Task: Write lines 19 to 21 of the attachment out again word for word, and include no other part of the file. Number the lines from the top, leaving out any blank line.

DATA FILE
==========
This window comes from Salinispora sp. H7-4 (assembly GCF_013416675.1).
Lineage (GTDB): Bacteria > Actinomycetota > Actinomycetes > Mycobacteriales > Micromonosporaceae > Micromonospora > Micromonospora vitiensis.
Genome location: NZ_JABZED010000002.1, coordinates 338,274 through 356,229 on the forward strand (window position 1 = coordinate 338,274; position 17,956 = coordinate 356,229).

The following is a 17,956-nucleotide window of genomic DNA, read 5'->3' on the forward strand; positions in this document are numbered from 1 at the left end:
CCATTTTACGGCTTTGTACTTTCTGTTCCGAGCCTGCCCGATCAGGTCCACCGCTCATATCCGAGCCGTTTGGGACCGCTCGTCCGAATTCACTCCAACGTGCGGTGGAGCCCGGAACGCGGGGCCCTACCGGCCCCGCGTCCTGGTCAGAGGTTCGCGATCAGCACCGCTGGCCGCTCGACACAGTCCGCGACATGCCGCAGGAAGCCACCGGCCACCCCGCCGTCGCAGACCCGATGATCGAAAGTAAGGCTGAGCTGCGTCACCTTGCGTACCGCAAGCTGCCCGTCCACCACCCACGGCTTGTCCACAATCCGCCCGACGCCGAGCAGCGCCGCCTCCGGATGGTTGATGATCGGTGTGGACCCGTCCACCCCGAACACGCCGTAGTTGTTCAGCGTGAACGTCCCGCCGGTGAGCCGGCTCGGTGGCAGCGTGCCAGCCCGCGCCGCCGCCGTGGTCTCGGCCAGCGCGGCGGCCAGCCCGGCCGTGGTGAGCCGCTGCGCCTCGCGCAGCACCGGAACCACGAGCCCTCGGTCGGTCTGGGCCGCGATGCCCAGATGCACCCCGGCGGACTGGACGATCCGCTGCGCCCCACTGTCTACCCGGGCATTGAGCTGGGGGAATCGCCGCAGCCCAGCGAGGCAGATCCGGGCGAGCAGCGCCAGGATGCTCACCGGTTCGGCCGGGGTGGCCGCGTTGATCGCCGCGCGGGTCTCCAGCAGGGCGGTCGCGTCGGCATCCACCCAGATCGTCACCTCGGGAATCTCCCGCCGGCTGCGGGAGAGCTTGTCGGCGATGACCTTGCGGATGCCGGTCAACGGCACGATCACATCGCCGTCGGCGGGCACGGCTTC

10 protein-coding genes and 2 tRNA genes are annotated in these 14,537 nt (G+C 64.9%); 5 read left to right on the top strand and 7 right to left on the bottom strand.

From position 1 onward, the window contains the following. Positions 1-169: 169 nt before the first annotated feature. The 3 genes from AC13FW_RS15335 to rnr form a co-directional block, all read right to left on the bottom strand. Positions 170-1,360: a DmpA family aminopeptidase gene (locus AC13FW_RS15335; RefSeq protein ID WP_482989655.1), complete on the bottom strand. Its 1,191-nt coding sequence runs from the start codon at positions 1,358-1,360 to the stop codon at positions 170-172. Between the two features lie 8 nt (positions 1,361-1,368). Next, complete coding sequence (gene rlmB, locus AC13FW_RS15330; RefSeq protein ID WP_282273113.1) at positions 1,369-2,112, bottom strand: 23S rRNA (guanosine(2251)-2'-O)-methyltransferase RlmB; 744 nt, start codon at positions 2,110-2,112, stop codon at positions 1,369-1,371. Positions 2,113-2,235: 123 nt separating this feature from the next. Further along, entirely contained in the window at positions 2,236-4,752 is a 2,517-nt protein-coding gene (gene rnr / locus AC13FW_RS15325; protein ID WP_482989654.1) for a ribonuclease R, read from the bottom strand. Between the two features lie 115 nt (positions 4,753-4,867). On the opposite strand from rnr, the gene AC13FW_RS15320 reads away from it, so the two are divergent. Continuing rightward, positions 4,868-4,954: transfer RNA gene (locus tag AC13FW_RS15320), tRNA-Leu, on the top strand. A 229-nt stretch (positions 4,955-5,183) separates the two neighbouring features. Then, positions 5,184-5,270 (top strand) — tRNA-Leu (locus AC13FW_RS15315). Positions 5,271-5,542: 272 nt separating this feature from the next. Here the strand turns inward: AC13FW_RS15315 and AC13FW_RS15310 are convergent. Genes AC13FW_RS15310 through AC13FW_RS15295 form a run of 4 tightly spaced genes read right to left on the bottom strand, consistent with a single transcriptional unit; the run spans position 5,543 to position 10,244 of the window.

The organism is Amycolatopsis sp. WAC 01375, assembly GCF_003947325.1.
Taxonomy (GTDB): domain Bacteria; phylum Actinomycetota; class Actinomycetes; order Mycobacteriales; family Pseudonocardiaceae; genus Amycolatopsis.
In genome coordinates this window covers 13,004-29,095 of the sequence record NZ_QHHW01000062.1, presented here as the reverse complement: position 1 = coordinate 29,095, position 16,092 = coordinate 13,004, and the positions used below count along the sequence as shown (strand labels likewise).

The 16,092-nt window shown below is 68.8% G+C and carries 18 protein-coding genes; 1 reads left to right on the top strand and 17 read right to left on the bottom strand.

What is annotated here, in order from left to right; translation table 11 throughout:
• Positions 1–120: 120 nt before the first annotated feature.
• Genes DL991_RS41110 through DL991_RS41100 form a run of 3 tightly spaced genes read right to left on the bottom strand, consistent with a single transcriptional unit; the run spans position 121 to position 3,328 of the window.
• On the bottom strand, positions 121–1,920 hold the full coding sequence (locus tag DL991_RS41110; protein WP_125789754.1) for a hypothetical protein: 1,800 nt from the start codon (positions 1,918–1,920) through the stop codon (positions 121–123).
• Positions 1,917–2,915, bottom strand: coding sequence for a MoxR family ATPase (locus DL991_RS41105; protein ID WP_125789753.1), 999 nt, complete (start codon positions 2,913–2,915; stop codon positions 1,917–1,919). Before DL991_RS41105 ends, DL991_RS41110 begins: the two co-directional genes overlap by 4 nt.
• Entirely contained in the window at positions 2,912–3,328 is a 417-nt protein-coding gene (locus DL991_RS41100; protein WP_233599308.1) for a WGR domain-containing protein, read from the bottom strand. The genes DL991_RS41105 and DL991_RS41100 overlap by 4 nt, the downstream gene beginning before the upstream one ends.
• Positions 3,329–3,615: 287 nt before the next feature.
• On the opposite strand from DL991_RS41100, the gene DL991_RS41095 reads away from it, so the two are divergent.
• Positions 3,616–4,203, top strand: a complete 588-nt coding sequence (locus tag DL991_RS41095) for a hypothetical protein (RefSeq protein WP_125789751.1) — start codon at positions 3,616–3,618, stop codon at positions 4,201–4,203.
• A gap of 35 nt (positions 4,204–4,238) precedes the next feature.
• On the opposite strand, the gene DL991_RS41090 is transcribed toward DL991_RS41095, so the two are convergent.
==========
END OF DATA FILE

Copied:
• On the opposite strand from DL991_RS41100, the gene DL991_RS41095 reads away from it, so the two are divergent.
• Positions 3,616–4,203, top strand: a complete 588-nt coding sequence (locus tag DL991_RS41095) for a hypothetical protein (RefSeq protein WP_125789751.1) — start codon at positions 3,616–3,618, stop codon at positions 4,201–4,203.
• A gap of 35 nt (positions 4,204–4,238) precedes the next feature.